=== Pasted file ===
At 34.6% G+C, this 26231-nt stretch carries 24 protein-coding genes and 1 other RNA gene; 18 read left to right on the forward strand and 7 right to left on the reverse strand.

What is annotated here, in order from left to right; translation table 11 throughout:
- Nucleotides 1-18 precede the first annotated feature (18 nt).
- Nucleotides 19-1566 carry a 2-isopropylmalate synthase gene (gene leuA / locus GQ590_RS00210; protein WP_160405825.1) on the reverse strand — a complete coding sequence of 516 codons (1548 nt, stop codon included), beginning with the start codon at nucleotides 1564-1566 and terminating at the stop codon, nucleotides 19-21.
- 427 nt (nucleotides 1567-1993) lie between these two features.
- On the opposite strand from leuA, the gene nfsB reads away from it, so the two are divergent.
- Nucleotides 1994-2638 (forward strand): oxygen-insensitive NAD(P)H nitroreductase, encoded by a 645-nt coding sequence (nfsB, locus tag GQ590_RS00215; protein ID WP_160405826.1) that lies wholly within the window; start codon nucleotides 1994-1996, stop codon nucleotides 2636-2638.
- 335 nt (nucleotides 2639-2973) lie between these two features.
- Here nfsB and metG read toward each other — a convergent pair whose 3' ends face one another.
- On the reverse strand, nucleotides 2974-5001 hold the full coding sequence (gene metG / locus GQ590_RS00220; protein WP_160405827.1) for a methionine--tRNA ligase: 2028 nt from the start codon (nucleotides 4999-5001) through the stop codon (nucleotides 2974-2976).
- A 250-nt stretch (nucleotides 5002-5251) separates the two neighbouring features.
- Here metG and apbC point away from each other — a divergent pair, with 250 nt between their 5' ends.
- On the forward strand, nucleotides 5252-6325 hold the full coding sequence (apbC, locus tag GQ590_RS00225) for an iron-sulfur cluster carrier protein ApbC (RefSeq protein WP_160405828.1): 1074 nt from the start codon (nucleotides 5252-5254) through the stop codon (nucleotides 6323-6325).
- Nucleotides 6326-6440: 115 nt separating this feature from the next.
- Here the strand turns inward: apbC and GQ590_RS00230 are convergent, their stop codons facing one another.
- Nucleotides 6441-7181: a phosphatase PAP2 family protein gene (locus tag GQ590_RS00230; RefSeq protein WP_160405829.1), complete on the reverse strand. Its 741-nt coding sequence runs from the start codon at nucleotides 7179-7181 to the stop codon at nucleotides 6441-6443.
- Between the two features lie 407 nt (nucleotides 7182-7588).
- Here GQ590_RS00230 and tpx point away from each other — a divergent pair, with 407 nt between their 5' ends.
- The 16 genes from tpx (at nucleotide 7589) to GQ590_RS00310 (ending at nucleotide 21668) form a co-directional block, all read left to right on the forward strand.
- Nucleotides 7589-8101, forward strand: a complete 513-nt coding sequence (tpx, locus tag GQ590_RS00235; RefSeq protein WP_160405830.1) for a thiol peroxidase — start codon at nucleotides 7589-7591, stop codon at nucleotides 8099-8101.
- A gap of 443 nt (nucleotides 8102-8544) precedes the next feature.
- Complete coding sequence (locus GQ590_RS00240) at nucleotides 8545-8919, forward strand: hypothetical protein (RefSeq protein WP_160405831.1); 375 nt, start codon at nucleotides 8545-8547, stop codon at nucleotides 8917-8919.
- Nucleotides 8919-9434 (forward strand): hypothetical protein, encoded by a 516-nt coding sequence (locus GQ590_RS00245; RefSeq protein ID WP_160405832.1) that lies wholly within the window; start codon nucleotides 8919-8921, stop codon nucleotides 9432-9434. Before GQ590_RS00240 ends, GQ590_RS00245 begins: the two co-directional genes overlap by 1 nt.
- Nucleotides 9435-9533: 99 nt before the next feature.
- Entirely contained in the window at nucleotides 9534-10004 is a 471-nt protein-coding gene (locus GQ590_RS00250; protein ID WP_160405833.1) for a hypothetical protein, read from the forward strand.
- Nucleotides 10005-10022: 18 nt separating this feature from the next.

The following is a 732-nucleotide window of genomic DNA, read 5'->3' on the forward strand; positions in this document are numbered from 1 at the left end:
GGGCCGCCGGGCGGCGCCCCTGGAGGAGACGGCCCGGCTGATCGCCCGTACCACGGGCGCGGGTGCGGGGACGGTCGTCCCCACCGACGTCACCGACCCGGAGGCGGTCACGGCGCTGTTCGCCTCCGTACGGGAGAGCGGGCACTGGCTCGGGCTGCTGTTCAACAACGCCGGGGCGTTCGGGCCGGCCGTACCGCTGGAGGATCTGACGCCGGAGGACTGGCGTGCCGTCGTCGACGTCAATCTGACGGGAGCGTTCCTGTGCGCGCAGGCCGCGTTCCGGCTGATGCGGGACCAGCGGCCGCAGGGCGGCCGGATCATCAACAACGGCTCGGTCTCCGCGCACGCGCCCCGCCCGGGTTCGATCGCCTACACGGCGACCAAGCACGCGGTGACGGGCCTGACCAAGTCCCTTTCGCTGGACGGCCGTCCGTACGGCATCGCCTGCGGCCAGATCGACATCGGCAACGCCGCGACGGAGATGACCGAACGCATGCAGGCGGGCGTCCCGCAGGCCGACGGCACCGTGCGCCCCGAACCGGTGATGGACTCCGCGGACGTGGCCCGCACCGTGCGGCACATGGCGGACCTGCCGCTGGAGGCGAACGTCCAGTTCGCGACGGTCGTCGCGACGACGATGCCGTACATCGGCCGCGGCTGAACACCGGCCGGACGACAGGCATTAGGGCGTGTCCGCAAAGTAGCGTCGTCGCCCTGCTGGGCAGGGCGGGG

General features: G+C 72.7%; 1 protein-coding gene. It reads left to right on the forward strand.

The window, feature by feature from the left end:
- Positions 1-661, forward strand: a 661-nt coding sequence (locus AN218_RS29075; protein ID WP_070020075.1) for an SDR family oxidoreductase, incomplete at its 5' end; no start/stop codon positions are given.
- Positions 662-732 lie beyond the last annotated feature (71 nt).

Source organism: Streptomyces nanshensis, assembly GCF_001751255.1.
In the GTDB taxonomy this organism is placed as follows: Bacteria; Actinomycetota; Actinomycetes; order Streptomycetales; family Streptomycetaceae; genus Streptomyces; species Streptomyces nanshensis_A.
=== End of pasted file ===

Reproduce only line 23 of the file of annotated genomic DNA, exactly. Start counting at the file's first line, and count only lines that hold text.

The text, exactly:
- Nucleotides 8919-9434 (forward strand): hypothetical protein, encoded by a 516-nt coding sequence (locus GQ590_RS00245; RefSeq protein ID WP_160405832.1) that lies wholly within the window; start codon nucleotides 8919-8921, stop codon nucleotides 9432-9434. Before GQ590_RS00240 ends, GQ590_RS00245 begins: the two co-directional genes overlap by 1 nt.